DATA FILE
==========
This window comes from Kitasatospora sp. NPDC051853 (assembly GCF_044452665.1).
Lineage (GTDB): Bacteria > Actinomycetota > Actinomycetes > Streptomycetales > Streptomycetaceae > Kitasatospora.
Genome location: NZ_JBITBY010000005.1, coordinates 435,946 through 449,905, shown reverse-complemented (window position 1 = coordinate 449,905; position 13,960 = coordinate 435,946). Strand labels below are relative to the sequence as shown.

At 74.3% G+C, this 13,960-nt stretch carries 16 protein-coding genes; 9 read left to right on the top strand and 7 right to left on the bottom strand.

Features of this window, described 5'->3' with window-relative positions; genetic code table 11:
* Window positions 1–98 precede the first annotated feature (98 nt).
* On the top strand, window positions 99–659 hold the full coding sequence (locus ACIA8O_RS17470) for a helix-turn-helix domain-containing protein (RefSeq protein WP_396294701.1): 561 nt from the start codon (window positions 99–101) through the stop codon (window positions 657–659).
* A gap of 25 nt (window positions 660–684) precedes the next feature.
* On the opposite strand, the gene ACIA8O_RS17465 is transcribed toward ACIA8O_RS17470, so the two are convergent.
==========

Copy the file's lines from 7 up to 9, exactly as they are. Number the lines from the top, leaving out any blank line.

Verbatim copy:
* On the top strand, window positions 99–659 hold the full coding sequence (locus ACIA8O_RS17470) for a helix-turn-helix domain-containing protein (RefSeq protein WP_396294701.1): 561 nt from the start codon (window positions 99–101) through the stop codon (window positions 657–659).
* A gap of 25 nt (window positions 660–684) precedes the next feature.
* On the opposite strand, the gene ACIA8O_RS17465 is transcribed toward ACIA8O_RS17470, so the two are convergent.